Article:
A limitation of the relative blindsight approach is that by virtue of requiring a contrast between two performance-matched stimulus conditions, physical stimulus properties (such as SOAs or signal-to-noise ratios) also vary across conditions. With respect to metacontrast masking, for example, it has been argued that relative blindsight arises from a confound in the physical stimulus attributes that drive responses at short versus long SOAs (Jannati and Di Lollo, 2012). For this reason, a more recent method of inducing relative blindsight, based on manipultating signal-to-noise ratio (Zylberberg et al., 2012), may be preferred. This issue is also problematic for studies investigating the neural correlates of consciousness, especially those focused on brain areas whose activity is known to reflect physical stimulus differences, such as early visual cortex. By the same logic, this issue may be less problematic when investigating regions whose activity can be shown to be insensitive to physical stimulus properties. This concern can also be mitigated analytically by testing whether the cognitive function or neural activity under investigation also varies with awareness within a single stimulus configuration.
Another nuance in need of discussion is how awareness is assessed within a relative blindsight paradigm. Researchers can compare conditions in which stimuli are more or less often rated as unconscious (as has been done before using subjective “guessing” rates as an measure of percent “seen”; Lau and Passingham, 2006), or they can induce a relative reduction in visibility ratings using some scale, though the stimuli may always, in some sense, be conscious. Likely both approaches are appropriate and can address different issues. The former procedure may be better suited to detect cognitive functions that fully depend on conscious processing, while the latter procedure may only show that consciousness has some influence on the cognitive process under investigation. The latter procedure may be more sensitive, however, in that it does not require degrading stimuli to the point where they are sometimes rated as unconscious, which could optimize the probability of the “less visible” stimulus engaging other downstream cognitive functions.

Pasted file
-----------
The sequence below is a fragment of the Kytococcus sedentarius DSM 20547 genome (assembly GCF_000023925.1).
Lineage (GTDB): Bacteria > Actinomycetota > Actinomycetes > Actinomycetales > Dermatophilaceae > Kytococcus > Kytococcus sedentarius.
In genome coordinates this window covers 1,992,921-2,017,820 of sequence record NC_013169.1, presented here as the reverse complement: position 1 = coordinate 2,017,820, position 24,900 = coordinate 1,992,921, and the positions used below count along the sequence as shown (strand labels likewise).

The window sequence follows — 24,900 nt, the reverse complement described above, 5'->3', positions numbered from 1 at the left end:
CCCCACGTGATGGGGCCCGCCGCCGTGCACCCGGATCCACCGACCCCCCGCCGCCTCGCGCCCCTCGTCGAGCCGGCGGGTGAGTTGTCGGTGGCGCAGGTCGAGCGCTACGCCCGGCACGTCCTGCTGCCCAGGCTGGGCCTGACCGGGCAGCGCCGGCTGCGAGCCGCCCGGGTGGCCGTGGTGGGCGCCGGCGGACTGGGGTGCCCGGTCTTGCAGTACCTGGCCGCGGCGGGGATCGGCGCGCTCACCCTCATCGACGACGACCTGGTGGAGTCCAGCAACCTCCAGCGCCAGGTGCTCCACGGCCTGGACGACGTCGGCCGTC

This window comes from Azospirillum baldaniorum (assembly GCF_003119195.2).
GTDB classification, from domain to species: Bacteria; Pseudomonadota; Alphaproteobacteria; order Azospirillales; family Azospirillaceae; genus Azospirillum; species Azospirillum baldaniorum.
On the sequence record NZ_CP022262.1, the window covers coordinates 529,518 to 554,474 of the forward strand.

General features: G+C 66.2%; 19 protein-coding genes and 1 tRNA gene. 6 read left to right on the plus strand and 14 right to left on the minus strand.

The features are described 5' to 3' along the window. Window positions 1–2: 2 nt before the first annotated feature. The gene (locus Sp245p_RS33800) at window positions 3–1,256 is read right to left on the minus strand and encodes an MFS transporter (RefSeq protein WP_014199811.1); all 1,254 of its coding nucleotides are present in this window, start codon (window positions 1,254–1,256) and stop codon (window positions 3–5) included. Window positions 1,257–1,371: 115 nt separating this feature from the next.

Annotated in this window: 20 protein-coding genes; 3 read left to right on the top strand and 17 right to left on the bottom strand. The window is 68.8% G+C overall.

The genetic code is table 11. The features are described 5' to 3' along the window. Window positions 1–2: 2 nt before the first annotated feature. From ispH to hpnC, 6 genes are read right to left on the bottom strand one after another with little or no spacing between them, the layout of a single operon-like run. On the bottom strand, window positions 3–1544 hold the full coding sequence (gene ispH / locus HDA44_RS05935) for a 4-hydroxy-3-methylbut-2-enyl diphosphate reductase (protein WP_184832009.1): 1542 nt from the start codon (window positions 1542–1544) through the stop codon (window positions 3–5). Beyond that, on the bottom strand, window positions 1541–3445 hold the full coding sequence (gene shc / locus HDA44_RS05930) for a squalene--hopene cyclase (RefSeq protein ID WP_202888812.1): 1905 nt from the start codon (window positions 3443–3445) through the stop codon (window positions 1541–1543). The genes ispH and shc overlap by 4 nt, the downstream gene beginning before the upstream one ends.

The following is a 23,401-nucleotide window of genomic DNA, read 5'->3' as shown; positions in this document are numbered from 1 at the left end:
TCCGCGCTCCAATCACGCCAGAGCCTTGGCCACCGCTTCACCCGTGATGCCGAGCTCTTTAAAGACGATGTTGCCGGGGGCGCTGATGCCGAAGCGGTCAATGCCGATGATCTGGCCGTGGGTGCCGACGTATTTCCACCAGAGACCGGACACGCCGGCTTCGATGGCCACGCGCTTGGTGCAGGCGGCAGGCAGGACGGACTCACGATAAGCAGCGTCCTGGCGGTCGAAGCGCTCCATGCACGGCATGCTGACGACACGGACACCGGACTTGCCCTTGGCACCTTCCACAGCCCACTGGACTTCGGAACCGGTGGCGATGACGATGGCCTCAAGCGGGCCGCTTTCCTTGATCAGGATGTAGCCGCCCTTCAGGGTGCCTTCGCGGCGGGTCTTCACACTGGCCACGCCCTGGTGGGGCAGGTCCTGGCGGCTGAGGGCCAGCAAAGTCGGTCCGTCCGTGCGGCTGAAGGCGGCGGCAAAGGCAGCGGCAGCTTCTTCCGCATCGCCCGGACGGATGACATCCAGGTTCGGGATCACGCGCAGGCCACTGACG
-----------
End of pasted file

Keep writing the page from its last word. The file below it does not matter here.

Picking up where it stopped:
Lastly, the choice of measurement for both subjective and objective processing deserves careful consideration. The extent to which both measures are maximally sensitive, for example, could alter experimental results. Popular scales of subjective awareness are often pseudo-continuous (e.g., PAS; Overgaard et al., 2006), yet discrimination performance is often binary (e.g., 2AFC). If some parameter of behavioral performance did in fact vary with awareness but was not captured by the objective measure, relative blindsight would not have been truly established. By having participants reproduce the exact angle of a target Gabor patch, for example, one could compare a continuous parameter of perceptual performance (distance from the correct angle) under levels of continuously varying subjective visibility. As work with this novel paradigm continues to develop, the relative blindsight approach is best seen as a flexible tool that can complement existing methods of investigating the role that consciousness has in behavior while ruling out certain performance confounds and insensitivity due to extreme stimulus degradation.
Conflict of Interest Statement
The author declares that the research was conducted in the absence of any commercial or financial relationships that could be construed as a potential conflict of interest.
I would like to thank Dr. Bradley R. Postle for many important discussions regarding the development of these ideas. MH095984 to Bradley R. Postle.
Jannati, A., and Di Lollo, V. (2012). Relative blindsight arises from a criterion confound in metacontrast masking: implications for theories of consciousness. Conscious. Cogn. 21, 307–314. doi: 10.1016/j.concog.2011.10.003
Lau, H. C., and Passingham, R. E. (2006). Relative blindsight in normal observers and the neural correlate of visual consciousness. Proc. Natl. Acad. Sci. U.S.A. 103, 18763–18768. doi: 10.1073/pnas.0607716103
Overgaard, M., Rote, J., Mouridsen, K., and Ramsøy, T. Z. (2006). Is conscious perception gradual or dichotomous? A comparison of report methodologies during a visual task. Conscious. Cogn. 15, 700–708. doi: 10.1016/j.concog.2006.04.002
Seth, A. K., Dienes, Z., Cleeremans, A., Overgaard, M., and Pessoa, L. (2008). Measuring consciousness: relating behavioural and neurophysiological approaches. Trends Cogn. Sci. 12, 314–321. doi: 10.1016/j.tics.2008.04.008
Keywords: consciousness, working memory, metacognition, unconscious processing, relative blindsight
Citation: Samaha J (2015) How best to study the function of consciousness? Front. Psychol. 6:604. doi: 10.3389/fpsyg.2015.00604
Received: 25 March 2015; Accepted: 23 April 2015;
Published: 07 May 2015.
Edited by:Juha Silvanto, University of Westminster, UK
Reviewed by:Christianne Jacobs, University of Westminster, UK
Johan Eriksson, Umeå University, Sweden
Copyright © 2015 Samaha. This is an open-access article distributed under the terms of the Creative Commons Attribution License (CC BY). The use, distribution or reproduction in other forums is permitted, provided the original author(s) or licensor are credited and that the original publication in this journal is cited, in accordance with accepted academic practice. No use, distribution or reproduction is permitted which does not comply with these terms.
*Correspondence: Jason Samaha, firstname.lastname@example.org